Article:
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Planting butterfly bush: Why the butterfly bush isn’t so good for butterflies after all

Butterfly bush simply belongs to many amateur gardeners. No wonder, because the many species of butterflies that it attracts, make the garden particularly attractive. In addition, you provide the insects with plenty of food and do them some real good when you plant butterfly bush – or do you? More and more often it comes under criticism. It is far too invasive and not as good for our native insects as many assume. We explain what lies behind this claim.

The magnetic butterfly bush – What butterflies and insects does it attract?

Plant butterfly bush - What are the disadvantages for insects.

There is probably no one who does not love to watch these colorful butterflies. Especially rarer specimens, such as the swallowtail, are always a great pleasure. And during the blooming season from June to October, the butterfly bush provides an impressive variety of species. This is especially the case during the months of July through September. What butterfly species can you expect to see when you plant a butterfly bush?

Swallowtail is a visitor to the garden near lilacs

  • Admiral
  • Brown forest bird (chimney sweep)
  • C butterfly
  • Thistle butterfly
  • Large cabbage white butterfly
  • Large ox-eye
  • Emperor’s mantle
  • Karst white butterfly
  • Small fox
  • Small cabbage white butterfly
  • Royal Candle Monk
  • Land Cactus
  • Kidney Spotted Fritillary
  • Rapeseed white butterfly
  • Russian bear
  • Checkered
  • Swallowtail
  • Glider butterfly
  • Silvery pearl butterfly
  • Peacock butterfly
  • Lemon butterfly

Plant butterfly bush – Who else does it attract?

Dove tail also feeds on nectar of butterfly bush

Butterfly bush provides food for butterflies, but not only! But who else eats butterfly bushes? Other insects such as bumblebees and bees are also attracted to it. You can even see more of the interesting dove-tail, which looks so much like a hummingbird. At night, when all these garden visitors are resting, the moths (such as the Gamma Owl) show up in turn, which is also a beautiful sight.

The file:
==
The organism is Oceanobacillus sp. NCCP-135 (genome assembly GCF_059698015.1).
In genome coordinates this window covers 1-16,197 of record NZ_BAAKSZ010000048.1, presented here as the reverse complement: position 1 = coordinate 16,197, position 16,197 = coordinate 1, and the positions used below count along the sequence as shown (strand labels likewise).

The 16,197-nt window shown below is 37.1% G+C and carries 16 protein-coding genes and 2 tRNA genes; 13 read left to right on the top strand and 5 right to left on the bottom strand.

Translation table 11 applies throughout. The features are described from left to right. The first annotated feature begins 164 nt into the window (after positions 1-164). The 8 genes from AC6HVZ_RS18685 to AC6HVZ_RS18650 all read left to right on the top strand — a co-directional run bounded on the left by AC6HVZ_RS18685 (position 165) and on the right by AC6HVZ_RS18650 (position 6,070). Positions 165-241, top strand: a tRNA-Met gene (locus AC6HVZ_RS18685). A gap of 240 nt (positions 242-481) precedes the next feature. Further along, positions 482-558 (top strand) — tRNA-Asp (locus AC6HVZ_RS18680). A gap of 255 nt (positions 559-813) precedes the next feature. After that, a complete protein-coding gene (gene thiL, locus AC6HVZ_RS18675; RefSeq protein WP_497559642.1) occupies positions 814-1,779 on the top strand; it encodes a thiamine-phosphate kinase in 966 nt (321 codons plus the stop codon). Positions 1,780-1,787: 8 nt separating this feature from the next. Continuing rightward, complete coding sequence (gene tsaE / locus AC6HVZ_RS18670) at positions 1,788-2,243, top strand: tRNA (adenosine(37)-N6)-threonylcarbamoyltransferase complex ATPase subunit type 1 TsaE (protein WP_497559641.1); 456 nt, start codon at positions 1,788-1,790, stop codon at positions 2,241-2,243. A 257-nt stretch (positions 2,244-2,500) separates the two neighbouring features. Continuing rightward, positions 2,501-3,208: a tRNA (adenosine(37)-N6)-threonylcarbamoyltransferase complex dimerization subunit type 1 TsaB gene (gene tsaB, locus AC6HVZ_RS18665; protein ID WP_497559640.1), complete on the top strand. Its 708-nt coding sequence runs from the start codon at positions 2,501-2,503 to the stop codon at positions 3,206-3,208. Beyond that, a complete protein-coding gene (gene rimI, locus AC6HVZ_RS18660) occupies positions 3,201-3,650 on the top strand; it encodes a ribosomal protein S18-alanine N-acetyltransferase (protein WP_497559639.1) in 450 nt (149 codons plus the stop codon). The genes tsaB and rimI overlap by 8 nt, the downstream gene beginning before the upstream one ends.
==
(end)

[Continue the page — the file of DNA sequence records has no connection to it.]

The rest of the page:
What attracts the insects so strongly?

Plant butterfly lilacs and which ones attract butterflies


There are many flowers that attract butterflies. But the summer lilac, or Buddleja davidii, as the shrub is also still called, seems to be particularly good at this. But why does the butterfly bush attract butterflies? On the one hand, it is the attractive color – the purple has an extremely attractive effect on the insects. For another, it’s the scent that reinforces that.

Apparently, the fragrant flowers with their nectar are a real treat for the little garden inhabitants and it looks like you are doing something good when you plant butterfly bushes. So why does it have such a bad reputation with some people?

The negative sides of the butterfly bush

Plant butterfly lilacs in the garden for insects

The beautiful butterfly bush is not a native plant. Originally it comes from Tibet and China. This makes it a so-called neophyte, as a “new citizen” to which our insects are not adapted. While this is not a problem with some other neophytes ( Mediterranean herbaceous plants, for example, are of great benefit to our insect world, while others have no impact at all), this is not the case with this shrub. We will now explain why butterfly bush is not good for butterflies: